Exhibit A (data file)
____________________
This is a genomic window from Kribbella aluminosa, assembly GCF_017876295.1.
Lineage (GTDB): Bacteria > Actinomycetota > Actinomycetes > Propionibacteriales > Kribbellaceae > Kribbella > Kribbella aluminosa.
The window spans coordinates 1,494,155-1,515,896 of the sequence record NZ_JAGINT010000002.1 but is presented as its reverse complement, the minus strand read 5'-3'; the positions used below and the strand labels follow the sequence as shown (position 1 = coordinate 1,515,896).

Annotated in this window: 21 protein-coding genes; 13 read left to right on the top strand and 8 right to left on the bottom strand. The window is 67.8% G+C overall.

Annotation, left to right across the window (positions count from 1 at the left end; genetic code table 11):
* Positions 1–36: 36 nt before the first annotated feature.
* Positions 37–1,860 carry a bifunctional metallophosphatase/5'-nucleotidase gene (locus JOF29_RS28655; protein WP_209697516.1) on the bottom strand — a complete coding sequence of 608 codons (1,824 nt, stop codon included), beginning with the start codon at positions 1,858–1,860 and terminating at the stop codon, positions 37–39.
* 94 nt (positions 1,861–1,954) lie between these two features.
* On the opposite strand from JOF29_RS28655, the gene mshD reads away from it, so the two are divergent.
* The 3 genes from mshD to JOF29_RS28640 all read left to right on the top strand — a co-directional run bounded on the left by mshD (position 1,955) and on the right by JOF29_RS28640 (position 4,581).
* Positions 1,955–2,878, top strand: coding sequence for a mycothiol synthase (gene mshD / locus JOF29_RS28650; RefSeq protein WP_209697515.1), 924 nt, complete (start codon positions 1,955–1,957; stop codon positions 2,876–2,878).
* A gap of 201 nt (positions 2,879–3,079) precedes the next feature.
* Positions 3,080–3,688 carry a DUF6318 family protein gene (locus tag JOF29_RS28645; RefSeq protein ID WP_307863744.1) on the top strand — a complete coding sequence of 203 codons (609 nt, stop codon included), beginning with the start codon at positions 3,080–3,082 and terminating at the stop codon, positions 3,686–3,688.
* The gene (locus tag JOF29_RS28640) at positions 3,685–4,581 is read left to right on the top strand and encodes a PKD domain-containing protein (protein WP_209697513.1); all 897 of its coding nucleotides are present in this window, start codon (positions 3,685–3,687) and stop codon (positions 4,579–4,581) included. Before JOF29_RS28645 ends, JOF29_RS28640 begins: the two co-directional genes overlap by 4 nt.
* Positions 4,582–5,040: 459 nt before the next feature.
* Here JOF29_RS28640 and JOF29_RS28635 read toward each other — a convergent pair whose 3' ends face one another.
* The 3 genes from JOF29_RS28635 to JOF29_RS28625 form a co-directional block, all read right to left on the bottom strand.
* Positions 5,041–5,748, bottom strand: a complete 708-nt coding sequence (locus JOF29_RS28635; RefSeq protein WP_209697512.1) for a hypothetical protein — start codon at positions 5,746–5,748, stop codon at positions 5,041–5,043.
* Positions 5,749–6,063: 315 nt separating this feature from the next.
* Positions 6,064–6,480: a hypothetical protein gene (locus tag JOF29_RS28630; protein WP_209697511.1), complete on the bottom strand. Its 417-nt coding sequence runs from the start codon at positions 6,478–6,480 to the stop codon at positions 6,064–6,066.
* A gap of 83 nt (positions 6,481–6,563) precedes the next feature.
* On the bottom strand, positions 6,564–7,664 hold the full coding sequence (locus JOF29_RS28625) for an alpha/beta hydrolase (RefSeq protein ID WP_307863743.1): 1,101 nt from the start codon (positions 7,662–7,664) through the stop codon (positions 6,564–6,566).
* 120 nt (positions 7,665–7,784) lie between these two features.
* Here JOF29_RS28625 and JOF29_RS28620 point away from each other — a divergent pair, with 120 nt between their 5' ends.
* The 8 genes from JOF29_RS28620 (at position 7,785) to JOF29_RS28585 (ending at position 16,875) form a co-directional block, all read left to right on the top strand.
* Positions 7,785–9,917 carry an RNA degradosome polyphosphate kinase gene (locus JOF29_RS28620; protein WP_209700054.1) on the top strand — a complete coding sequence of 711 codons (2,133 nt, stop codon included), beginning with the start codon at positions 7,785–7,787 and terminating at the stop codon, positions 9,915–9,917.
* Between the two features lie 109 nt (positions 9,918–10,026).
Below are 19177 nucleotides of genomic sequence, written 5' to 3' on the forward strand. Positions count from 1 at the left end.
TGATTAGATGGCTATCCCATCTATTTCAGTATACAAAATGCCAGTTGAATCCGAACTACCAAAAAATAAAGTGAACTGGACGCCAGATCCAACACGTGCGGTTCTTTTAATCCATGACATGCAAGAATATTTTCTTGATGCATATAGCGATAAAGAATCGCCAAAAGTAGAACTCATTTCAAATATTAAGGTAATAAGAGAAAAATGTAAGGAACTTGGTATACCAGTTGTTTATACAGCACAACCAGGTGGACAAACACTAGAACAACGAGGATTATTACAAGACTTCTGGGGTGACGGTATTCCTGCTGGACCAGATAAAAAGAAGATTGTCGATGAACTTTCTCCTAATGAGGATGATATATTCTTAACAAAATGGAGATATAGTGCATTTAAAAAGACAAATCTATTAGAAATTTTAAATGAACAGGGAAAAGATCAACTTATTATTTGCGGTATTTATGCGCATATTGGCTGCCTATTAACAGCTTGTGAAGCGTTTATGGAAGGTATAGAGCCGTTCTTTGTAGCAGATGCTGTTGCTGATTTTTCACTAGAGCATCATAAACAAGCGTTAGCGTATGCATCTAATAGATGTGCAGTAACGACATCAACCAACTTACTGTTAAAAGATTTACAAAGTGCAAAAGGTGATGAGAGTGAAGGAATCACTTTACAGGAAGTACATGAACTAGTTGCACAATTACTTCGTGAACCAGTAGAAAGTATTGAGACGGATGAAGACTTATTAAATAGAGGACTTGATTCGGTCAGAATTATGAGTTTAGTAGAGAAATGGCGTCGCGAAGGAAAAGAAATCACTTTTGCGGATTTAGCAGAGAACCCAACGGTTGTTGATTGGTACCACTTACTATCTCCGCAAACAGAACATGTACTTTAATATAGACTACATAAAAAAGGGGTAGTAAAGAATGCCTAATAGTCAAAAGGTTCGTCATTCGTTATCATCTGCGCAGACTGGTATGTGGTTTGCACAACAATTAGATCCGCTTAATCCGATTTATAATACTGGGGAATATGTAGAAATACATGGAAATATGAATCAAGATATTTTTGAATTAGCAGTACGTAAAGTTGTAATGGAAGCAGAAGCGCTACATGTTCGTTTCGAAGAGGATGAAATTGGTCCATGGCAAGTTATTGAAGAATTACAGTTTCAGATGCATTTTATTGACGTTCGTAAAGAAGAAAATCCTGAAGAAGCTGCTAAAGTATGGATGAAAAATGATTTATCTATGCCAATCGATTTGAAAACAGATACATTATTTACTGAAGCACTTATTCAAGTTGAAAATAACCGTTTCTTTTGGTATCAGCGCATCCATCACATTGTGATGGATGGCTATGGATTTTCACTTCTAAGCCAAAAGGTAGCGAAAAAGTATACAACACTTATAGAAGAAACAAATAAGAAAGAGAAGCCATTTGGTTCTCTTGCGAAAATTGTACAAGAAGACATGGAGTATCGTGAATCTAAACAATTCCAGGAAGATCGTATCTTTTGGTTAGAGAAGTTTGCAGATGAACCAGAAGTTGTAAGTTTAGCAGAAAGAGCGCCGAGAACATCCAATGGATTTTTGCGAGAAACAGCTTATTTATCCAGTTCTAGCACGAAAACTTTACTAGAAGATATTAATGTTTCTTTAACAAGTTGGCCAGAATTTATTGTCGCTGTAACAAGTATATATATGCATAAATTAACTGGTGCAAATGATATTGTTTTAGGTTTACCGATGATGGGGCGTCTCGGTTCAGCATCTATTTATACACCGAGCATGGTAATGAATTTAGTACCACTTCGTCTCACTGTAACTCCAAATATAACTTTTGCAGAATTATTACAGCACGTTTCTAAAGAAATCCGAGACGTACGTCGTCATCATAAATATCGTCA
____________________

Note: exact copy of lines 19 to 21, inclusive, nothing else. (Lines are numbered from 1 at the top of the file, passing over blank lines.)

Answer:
* Positions 5,749–6,063: 315 nt separating this feature from the next.
* Positions 6,064–6,480: a hypothetical protein gene (locus tag JOF29_RS28630; protein WP_209697511.1), complete on the bottom strand. Its 417-nt coding sequence runs from the start codon at positions 6,478–6,480 to the stop codon at positions 6,064–6,066.
* A gap of 83 nt (positions 6,481–6,563) precedes the next feature.